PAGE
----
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Axe could fall on cut-price booze deals in supermarkets
BOROUGH councillors will continue with plans to bring in a minimum price for alcohol in Knutsford and the surrounding area despite protests by some members.
Cheshire East Council is planning on pushing through a scheme which would see the end to cut- price supermarket deals on alcohol in the borough.
This is a move that is seemingly against Prime Minister David Cameron’s wishes.
Mr Cameron seemed intent on bringing in a scheme nationally, but according to aides he has had an apparent change of heart.
Cheshire East leader Clr Michael Jones has said the authority plans to do it for health reasons and to reduce anti-social behaviour.
However, Clr Brian Silvester, UKIP member for Willaston, has called for the council to scrap all plans to introduce a minimum price per unit.
“This proposal by the Cheshire East Council will not work and is very harmful to all those residents who drink sensibly,” he said.
“All this policy does is to increase, by around a third, by 33p in the pound, the cost of the favourite tipple for the vast majority of sensible drinkers.
“Not a penny of the increased cost will go to help people with an alcohol problem, it will all go to increase the profits of the retailers and manufacturers.
“Instead of posturing like this the council would be better advised to offer more help for those that have a problem with alcohol.
“This nonsensical policy needs to be dropped immediately.
“It is pointless spending council taxpayers’ money on a policy that can’t possibly work and would be subject to a strong legal challenge.
“The Government have dropped the idea because of this, but Cheshire East Council has got the blinkers on and seems determined to plough on regardless.”
But Clr Janet Clowes, cabinet member in charge of health and adult social care, responded by saying Clr Silvester had not understood the paper that went to cabinet.
“Dealing with alcohol harm through the NHS, crime and licensing, social services and economic and workforce costs is currently costing every single person in Cheshire East £328 per year,” she said.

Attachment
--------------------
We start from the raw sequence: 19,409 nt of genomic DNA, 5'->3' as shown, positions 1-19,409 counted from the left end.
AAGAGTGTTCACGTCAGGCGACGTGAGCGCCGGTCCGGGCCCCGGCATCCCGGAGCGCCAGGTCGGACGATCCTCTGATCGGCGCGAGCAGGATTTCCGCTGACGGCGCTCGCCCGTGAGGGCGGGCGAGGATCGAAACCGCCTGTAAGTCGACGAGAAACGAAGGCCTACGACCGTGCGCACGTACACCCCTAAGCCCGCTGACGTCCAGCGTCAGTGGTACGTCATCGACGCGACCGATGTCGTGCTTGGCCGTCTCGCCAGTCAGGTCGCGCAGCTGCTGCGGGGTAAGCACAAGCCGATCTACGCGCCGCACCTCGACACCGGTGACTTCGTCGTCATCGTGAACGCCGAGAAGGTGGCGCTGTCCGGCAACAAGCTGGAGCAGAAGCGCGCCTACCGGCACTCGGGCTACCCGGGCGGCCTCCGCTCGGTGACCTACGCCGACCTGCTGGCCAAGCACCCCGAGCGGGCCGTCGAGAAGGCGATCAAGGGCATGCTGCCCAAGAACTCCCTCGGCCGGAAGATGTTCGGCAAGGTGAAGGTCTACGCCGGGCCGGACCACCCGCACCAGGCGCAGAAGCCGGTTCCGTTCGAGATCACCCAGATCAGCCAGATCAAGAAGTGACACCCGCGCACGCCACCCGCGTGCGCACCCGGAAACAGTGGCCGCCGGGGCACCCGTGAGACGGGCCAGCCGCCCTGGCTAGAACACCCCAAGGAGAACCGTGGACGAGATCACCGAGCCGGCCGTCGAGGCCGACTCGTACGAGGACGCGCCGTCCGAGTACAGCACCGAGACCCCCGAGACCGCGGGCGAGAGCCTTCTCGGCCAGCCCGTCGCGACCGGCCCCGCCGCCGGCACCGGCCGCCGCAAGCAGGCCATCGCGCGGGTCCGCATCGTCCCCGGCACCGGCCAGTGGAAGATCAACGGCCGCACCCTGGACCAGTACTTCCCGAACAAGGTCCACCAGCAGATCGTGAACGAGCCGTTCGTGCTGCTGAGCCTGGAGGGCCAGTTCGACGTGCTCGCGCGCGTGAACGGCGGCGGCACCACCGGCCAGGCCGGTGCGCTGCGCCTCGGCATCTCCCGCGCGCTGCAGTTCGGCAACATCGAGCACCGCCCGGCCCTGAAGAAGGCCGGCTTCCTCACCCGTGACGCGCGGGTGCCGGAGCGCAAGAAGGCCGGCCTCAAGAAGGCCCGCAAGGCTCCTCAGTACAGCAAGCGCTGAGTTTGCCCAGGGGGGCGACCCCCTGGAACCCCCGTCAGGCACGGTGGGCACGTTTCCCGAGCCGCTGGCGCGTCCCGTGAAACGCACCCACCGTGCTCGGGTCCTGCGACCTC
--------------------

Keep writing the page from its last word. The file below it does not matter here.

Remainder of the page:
“Alcohol harm is not going to be solved through minimum unit pricing alone, but the setting of a minimum unit price (MUP) does protect those groups most vulnerable to the effects of cheap, high-strength alcohol – the young and the chronic dependent drinker.
“Clr Silvester suggests that a MUP will benefit retailers and manufacturers – this is true, but robust evidence from Canada, Sheffield University, Drinkwise and north west employers identifies that, whilst regrettable, this is an acceptable consequence.
“This is in light of the significant savings made in terms of the reduced costs – social as well as financial – of tackling alcohol harm and in these particular vulnerable groups.
“His concerns for the ‘responsible drinker’ are also misplaced.
“Research has identified that responsible drinkers – those that adhere to the recommended weekly unit intake – will not be significantly affected by a MUP (50p per unit).
“So too, those residents who enjoy a drink at their local pub or club will also not be affected as licensed premises already charge over the suggested MUP level.”
Clr Clowes added: “Clr Silvester suggests ‘it is pointless to waste council taxpayers’ money on a policy that can’t possibly work’.
“However, in Cheshire East, where the cost to taxpayers is about £119 million a year, it can be argued that local authorities, the police and the NHS cannot afford to ignore the impact of alcohol harm, and we must be ready to move forward with this policy as soon as it is feasible to do so.”
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